14 Jun 2013

Obama to flip a coin to decide what to do in Syria

Following months of indecision and paralysis, the US administration today revealed an initiative for President Barack Obama to flip a coin to decide what course of action to take in Syria. The unexpected declaration has electrified the on-going debate over Syria and sharply divided opinions within policy circles.

President Obama announced the initiative in a press conference held at the White House this morning, outlining the reasons for this unusual but not unheard of strategy. In a typically dramatic gesture, Obama took a coin out of his pocket and lifted it up and declared “this is change we can believe in.” This was interpreted by analysts as a reference to Obama’s popular election campaign slogan in 2008, and was seen as an attempt to tie the initiative to Obama’s earlier idealistic policies.

 

Explaining his decision, Obama spoke of the difficulty he had been facing in taking a decision over how to respond to the conflict in Syria and the demands of the US to intervene and put an end to the bloodshed. The emotional speech gave an image of a man torn by his own indecisiveness and the tendency of his advisors and close allies to use words arranged in sentences to try to influence his decisions.

“I have listened to eloquent arguments both for and against intervention and considered them at length but none has so far managed to convince me of which direction to pursue. That’s why I have taken the decision to use a time-tested American method of settling disputes. Two weeks from now, I will personally flip a coin in a public ceremony and we will decide what to do based on the outcome.”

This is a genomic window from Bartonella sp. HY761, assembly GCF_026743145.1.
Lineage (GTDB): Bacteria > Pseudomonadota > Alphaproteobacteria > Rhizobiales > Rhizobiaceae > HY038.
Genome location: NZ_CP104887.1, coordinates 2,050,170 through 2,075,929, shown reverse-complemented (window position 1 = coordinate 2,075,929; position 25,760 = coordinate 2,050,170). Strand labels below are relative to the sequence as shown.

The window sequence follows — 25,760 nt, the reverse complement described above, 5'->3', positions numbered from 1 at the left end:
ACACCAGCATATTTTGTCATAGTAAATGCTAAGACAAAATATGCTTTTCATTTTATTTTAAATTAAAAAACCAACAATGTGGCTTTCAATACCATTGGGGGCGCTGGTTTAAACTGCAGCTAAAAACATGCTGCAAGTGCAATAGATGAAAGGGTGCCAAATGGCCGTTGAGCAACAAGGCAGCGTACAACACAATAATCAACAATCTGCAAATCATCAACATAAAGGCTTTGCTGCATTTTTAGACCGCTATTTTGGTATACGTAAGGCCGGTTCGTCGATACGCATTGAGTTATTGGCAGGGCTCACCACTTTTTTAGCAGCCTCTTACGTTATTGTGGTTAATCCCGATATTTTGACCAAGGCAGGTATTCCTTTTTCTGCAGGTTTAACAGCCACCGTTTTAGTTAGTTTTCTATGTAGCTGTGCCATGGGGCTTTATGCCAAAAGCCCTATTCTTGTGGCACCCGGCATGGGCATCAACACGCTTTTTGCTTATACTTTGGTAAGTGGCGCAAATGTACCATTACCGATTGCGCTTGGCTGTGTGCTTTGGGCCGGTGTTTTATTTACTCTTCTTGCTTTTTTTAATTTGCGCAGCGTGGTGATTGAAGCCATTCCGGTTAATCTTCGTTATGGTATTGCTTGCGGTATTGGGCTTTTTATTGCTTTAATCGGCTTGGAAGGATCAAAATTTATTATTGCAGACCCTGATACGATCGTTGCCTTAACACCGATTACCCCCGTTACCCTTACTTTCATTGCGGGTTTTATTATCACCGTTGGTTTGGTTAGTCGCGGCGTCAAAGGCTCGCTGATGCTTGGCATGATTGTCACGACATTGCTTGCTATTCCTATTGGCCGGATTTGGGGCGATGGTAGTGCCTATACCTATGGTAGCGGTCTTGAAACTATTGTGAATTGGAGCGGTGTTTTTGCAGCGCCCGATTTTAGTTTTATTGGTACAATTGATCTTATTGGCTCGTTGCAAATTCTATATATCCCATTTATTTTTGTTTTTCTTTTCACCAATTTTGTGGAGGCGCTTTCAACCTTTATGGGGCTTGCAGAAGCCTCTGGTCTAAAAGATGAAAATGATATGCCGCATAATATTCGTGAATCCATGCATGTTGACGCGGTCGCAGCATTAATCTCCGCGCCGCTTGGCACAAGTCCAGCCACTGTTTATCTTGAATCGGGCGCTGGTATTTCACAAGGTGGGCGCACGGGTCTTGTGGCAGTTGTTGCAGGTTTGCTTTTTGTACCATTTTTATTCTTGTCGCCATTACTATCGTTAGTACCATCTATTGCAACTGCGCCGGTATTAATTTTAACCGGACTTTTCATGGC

Cultural experts confirmed that the practice of flipping a coin is indeed an established method of settling disputes in the United States, although it’s usually used in common everyday situations not important policy decisions. An anthropologist we spoke to explained that coins in the US have two sides, a ‘head’ and a ‘tail’, and decisions are based on which face lands side-up after the coin is thrown in the air.

The coin-flip idea has been greeted enthusiastically by supporters of the American way of life because of its historic roots within US culture. Senior Republicans however came out against the initiative, accusing Obama of cowardice and lack of spine and many on the Christian Right accused Obama of resorting to sorcery, saying he should have prayed for the Lord to show him the right way.

But Democrats came out in defense of Obama, saying that the coin-flip is far more rational than Ronald Reagan’s ‘government by horoscope’. Whatever the outcome is, this debate has certainly opened old wounds in American political life.

Obama was careful to explain that using the coin to settle the matter is also a nod to Syria’s long and rich history since coins were originally invented in ancient Syria. Although historians are still unable to explain what the person who made the first coin thought he was going to use it for, but it’s generally agreed that Syria has always been difficult to understand.

A Syrian man we interviewed was apathetic about the coin-flip. “I don’t care how he does it, I just want him to make a fucking decision.”

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Karl reMarks is a blog about Middle East politics and culture with a healthy dose of satire.

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